At my house, we’re coming to the end of a long season of college application essays and other tasks related to my younger son’s approaching departure from home this fall. For one of these essays, Matthew, an artist, wrote, “I find myself as an artist wanting to make political and social statements. I want people to look at my artwork and think about it.… As I am Quaker, I am strongly opposed to violence and war. Consequently, the main focus of my most recent artwork has been America’s role in terrorism and warfare.… I have chosen, as a protest, to create pieces that will point out the flaws, hypocrisy, and evils of the American war machine.” I’m pleased that Matt is prepared to put his Quaker values right up front in presenting himself, and I’m intrigued by his protest through his art. During the past 18 months I’ve been moved by the vivid concern expressed by many young people as they rise to the challenges before us with creativity and fresh insight.
In “Visit to Vietnam” (p. 8), Brynne Howard, a freshman at St. Olaf College in Northfield, Minnesota, and member of Des Moines Valley (Iowa) Meeting, writes beautifully about her insights into the havoc and destruction that war wreaks upon all who participate in it—and about the power of love to overcome its bitter vestiges. Elizabeth Markham, a senior at Haverford College and recent Friends Journal intern, explores “A Different Kind of Force” (p. 23) in her analysis of a presentation on a global nonviolent peace force. “This type of work intrigues me because it is filled with hope,” she writes, “It does not leave people defenseless, but instead gives them something to satisfy the need to feel protected that was formerly fulfilled through violence.” We are very glad that several recent issues have carried articles by other young writers and we look forward to publishing more material from and about young Friends in the months ahead.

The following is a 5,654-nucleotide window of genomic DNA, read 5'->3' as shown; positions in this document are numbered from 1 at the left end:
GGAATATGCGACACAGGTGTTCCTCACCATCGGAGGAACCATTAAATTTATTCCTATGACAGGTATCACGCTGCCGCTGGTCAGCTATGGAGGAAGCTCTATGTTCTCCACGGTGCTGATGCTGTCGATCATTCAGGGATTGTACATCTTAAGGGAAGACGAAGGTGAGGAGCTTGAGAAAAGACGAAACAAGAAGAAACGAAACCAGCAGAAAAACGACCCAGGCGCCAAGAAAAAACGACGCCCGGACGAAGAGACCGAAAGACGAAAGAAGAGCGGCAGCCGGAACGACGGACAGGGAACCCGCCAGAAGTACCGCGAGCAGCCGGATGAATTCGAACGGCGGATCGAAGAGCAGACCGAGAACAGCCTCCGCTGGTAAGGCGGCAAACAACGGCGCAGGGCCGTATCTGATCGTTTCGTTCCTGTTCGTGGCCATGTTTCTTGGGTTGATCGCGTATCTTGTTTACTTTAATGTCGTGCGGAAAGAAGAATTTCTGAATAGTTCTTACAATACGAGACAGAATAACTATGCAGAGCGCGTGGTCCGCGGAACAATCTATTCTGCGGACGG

Glancing at the lineup of articles on the facing page, I’m struck by the recurring theme of love and grace that runs through most of them. Whether the subject is about a difficult relationship or providing support and nurture to elderly or infirm members of our meetings, graciousness, compassion, and a spirit of loving care for others is a cornerstone of each. “Forgiveness has released me to be a conduit of love,” writes Kat Griffith in “Forgiveness” (p. 13). “I feel it flow through me from a source beyond me,” she continues, “bigger and deeper than any love that could originate in me.” As we live forward into these uncertain times, there is perhaps nothing more important we can do than to strive to make our lives instruments of love towards others. Brynne Howard (p. 9) observes, “Standing in a small village called Nam Ding, the hatred and history of our two countries didn’t matter. We were experiencing something more important, a method for overcoming conflict: love.” As we Friends struggle with our nation’s rush to war, it’s worth reflecting at every turn in the road on what love would have us do and letting that be our guide.